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Horses want two basic things in life, peace and comfort. When experiences meet these criteria they are agreeable much of the time. This includes easily tolerating regular trimming and shoeing. But for some horses the recurring visits can be anxiety-provoking for the horse, which may show signs of impatience and nervousness, making the farrier’s handling more complex.
There are several reasons horses can become unnerved during farrier visits. This is a look at environmental, physiological and biological factors that contribute to a horse feeling anxious. Also included are suggestions for strategies for partnering with your clients and their horses to have an appointment book filled with calm horses.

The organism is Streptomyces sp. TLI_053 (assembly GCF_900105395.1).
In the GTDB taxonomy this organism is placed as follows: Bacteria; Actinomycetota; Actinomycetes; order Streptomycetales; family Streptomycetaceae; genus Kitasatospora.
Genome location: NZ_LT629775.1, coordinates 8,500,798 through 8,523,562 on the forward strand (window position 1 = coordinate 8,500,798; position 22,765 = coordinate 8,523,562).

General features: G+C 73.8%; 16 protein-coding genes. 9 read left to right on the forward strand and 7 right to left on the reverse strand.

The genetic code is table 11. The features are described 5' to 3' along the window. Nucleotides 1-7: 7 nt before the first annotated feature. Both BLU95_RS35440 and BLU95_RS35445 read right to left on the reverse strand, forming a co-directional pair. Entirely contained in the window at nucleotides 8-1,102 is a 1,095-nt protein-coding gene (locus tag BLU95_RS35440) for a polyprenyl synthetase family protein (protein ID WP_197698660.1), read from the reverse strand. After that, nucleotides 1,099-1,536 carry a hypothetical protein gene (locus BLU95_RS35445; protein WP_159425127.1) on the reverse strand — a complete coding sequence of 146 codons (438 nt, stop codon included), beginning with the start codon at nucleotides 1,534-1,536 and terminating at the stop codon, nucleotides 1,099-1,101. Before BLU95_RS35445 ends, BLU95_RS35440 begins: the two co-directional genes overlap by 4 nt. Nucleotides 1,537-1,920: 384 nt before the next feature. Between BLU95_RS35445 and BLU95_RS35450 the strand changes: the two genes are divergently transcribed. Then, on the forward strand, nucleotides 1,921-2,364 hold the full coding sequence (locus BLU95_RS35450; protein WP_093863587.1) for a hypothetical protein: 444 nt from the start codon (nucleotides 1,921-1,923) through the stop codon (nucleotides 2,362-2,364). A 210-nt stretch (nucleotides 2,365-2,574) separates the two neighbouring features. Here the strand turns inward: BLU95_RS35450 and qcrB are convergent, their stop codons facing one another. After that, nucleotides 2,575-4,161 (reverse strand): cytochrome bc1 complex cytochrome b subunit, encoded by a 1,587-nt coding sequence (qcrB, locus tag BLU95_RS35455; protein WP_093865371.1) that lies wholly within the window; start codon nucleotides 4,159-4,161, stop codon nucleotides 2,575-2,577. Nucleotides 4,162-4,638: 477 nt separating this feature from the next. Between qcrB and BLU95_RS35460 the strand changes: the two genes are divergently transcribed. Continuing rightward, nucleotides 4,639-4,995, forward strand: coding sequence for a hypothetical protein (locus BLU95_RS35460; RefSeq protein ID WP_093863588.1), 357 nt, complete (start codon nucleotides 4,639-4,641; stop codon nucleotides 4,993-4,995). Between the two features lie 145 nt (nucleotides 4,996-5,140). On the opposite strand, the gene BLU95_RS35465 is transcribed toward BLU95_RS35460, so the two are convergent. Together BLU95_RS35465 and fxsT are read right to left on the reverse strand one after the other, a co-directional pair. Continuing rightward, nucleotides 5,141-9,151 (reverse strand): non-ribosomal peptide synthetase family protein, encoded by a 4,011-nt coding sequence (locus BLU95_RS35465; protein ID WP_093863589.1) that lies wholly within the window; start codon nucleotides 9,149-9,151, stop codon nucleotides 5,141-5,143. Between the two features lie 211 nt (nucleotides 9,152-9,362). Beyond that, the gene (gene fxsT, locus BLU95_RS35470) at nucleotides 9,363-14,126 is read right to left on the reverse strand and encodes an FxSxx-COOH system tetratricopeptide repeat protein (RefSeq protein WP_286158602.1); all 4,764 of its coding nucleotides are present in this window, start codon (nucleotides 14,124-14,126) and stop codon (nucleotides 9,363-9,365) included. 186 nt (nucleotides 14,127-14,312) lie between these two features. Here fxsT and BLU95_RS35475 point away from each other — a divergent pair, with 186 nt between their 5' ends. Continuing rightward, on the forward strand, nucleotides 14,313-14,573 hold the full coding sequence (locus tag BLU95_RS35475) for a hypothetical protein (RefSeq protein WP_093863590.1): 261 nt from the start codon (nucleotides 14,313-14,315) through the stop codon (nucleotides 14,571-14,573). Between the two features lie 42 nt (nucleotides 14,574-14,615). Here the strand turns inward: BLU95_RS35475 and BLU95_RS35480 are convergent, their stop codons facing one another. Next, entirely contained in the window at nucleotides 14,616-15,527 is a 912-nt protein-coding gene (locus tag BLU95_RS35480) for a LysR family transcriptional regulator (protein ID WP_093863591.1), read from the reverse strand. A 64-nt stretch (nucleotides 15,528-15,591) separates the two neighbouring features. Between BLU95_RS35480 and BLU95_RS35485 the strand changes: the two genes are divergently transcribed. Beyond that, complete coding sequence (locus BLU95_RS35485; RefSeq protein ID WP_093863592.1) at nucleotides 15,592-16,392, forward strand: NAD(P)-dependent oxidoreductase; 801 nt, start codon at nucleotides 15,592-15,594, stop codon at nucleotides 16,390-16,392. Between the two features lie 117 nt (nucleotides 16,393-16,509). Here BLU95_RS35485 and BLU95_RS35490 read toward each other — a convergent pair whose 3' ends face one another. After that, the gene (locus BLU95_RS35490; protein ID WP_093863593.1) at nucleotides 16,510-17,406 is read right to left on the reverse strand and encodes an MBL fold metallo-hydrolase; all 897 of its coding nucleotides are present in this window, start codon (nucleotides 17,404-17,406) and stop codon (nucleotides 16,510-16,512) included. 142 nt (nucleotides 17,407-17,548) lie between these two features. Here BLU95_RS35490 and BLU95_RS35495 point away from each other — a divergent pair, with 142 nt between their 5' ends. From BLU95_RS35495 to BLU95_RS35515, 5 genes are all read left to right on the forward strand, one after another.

Horses are naturally designed to be on high alert. As prey animals, their innate mission is to stay out of harm’s way. Unlike humans, horses do not analyze and contemplate the level of a proposed threat — they simply react by fighting or fleeing. This intense drive to avoid danger has allowed them to survive millions of years of evolution.
In the wild, horses have plenty of space to roam and escape from a perceived threat. Domestic horses are confined to paddocks and stalls. Feeling “closed…